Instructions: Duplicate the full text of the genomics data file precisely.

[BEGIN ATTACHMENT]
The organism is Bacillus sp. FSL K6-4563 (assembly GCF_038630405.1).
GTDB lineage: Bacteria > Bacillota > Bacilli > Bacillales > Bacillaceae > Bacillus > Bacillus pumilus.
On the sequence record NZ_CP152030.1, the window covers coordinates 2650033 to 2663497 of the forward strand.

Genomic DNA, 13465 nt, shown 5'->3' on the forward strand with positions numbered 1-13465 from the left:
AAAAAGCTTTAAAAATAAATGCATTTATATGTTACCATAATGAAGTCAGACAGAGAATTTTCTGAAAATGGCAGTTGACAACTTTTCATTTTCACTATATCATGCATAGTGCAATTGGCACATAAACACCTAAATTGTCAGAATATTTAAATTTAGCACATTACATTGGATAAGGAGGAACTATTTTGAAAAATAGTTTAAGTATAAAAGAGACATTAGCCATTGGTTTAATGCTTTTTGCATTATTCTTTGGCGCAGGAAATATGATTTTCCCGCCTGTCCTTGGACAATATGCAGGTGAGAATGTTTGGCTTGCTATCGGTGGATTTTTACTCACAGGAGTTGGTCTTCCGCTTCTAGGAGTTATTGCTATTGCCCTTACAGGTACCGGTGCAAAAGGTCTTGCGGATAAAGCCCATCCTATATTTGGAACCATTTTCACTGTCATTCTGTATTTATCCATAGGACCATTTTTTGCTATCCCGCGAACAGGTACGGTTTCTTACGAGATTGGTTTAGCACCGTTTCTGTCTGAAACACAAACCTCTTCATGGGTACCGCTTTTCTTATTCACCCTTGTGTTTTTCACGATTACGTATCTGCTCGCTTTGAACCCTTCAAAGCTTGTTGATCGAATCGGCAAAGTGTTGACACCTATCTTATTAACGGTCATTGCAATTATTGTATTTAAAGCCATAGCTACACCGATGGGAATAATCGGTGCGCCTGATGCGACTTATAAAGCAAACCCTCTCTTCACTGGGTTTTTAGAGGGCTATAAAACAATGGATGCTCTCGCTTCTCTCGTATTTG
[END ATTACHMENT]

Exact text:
The organism is Bacillus sp. FSL K6-4563 (assembly GCF_038630405.1).
GTDB lineage: Bacteria > Bacillota > Bacilli > Bacillales > Bacillaceae > Bacillus > Bacillus pumilus.
On the sequence record NZ_CP152030.1, the window covers coordinates 2650033 to 2663497 of the forward strand.

Genomic DNA, 13465 nt, shown 5'->3' on the forward strand with positions numbered 1-13465 from the left:
AAAAAGCTTTAAAAATAAATGCATTTATATGTTACCATAATGAAGTCAGACAGAGAATTTTCTGAAAATGGCAGTTGACAACTTTTCATTTTCACTATATCATGCATAGTGCAATTGGCACATAAACACCTAAATTGTCAGAATATTTAAATTTAGCACATTACATTGGATAAGGAGGAACTATTTTGAAAAATAGTTTAAGTATAAAAGAGACATTAGCCATTGGTTTAATGCTTTTTGCATTATTCTTTGGCGCAGGAAATATGATTTTCCCGCCTGTCCTTGGACAATATGCAGGTGAGAATGTTTGGCTTGCTATCGGTGGATTTTTACTCACAGGAGTTGGTCTTCCGCTTCTAGGAGTTATTGCTATTGCCCTTACAGGTACCGGTGCAAAAGGTCTTGCGGATAAAGCCCATCCTATATTTGGAACCATTTTCACTGTCATTCTGTATTTATCCATAGGACCATTTTTTGCTATCCCGCGAACAGGTACGGTTTCTTACGAGATTGGTTTAGCACCGTTTCTGTCTGAAACACAAACCTCTTCATGGGTACCGCTTTTCTTATTCACCCTTGTGTTTTTCACGATTACGTATCTGCTCGCTTTGAACCCTTCAAAGCTTGTTGATCGAATCGGCAAAGTGTTGACACCTATCTTATTAACGGTCATTGCAATTATTGTATTTAAAGCCATAGCTACACCGATGGGAATAATCGGTGCGCCTGATGCGACTTATAAAGCAAACCCTCTCTTCACTGGGTTTTTAGAGGGCTATAAAACAATGGATGCTCTCGCTTCTCTCGTATTTG